The other day I heard Don Tapscott speak at one of those chicken-and-slightly-overcooked-vegetables dinners, and it got me thinking about the power of the Internet. (Don’s speech did, not the vegetables.)

For those of you who haven’t met Don, he’s an author (he penned Growing Up Digital, among other books) and a cyber-guru. (By the way, if your title is Anything-guru, you know you’ve arrived. My personal goal is Drinks-coffee-for-a-living-guru.) Don’s an interesting guy, and he had a lot to say about the societal value of the Internet, especially for the people he calls the “Digital Generation” – those the rest of us call “Kids.”

After dinner and between bites of white chocolate mousse cake I mulled over Don’s words. His basic thesis was that technology – and the Internet in particular – is remodelling both business and entertainment. In that he is correct.

It really came home for me when a colleague told me her childhood would have been a lot easier if the Internet had existed then. She’d had a difficult time, and had felt quite isolated. The Internet, she said, would have given her access to a large support group of on-line contacts. As an adult, she has many friends on-line and enjoys an extensive and fulfilling cyber-circle of friends.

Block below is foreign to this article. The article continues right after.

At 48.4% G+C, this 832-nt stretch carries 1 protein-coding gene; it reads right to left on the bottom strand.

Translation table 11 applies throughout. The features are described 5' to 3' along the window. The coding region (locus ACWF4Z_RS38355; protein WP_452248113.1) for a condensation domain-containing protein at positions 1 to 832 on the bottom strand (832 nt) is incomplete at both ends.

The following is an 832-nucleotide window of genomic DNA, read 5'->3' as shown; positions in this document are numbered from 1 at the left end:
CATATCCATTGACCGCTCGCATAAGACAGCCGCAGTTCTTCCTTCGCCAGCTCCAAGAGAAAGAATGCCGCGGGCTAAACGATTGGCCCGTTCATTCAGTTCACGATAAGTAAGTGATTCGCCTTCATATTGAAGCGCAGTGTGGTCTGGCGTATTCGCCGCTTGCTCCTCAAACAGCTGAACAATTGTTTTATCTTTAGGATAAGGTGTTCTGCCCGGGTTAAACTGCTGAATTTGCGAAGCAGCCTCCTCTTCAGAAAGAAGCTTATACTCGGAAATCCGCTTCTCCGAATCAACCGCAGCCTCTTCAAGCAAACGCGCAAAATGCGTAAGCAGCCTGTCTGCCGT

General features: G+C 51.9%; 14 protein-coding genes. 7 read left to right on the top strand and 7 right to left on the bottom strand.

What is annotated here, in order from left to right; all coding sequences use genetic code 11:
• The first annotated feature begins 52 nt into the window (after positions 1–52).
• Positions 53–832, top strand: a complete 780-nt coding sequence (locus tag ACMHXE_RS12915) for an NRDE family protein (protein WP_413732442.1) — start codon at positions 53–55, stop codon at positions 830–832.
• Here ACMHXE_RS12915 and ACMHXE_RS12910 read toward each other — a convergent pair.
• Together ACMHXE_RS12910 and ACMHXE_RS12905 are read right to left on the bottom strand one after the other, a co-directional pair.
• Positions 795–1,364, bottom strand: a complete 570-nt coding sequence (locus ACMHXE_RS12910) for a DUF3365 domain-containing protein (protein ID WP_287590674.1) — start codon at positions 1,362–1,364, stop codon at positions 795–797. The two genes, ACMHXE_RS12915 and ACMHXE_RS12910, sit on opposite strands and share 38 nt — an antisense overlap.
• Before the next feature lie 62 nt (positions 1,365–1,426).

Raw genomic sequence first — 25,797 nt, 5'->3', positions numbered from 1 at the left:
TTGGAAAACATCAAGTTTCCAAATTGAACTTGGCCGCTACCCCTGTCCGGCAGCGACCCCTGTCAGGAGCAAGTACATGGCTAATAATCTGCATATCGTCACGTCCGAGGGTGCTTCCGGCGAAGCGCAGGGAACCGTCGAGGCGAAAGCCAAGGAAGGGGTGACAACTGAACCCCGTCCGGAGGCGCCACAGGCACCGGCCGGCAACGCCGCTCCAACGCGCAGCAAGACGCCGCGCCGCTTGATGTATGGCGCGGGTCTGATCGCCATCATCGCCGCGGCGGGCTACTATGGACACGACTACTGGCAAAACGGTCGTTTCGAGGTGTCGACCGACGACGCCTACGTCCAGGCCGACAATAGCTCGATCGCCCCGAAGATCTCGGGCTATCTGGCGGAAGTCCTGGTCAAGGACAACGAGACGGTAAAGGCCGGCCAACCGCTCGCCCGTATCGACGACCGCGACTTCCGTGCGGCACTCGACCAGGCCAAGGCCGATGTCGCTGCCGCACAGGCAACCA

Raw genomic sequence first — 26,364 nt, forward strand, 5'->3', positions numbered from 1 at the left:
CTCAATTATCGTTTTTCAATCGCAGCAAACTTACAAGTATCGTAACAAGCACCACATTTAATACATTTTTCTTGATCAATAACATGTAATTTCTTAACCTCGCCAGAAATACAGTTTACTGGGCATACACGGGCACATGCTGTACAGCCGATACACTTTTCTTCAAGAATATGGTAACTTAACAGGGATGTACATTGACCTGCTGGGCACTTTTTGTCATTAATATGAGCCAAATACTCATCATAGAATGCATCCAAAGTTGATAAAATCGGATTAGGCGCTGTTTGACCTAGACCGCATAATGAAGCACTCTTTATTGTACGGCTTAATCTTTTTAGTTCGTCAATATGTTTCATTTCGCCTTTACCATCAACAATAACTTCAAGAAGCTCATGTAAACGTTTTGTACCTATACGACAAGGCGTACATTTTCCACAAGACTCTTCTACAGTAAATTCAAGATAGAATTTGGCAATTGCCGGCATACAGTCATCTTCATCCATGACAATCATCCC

That example – and thousands of others – illustrate the vast influence of the network of networks, but let’s keep some perspective. IT vendors will line up outside the door to tell you “The Internet changes everything” – usually in relation to e-comm – but “everything” is an overstatement. Sure, the Internet is running fingers of change throughout society, but people will always be people. Stuff will get purchased on-line and people will telecommute, but physical stores will always exist and nothing will replace a group high-five when a deal is closed. That’s just human.

The Internet is the great proof of that old clich

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Jim Love, Chief Content Officer, IT World Canada

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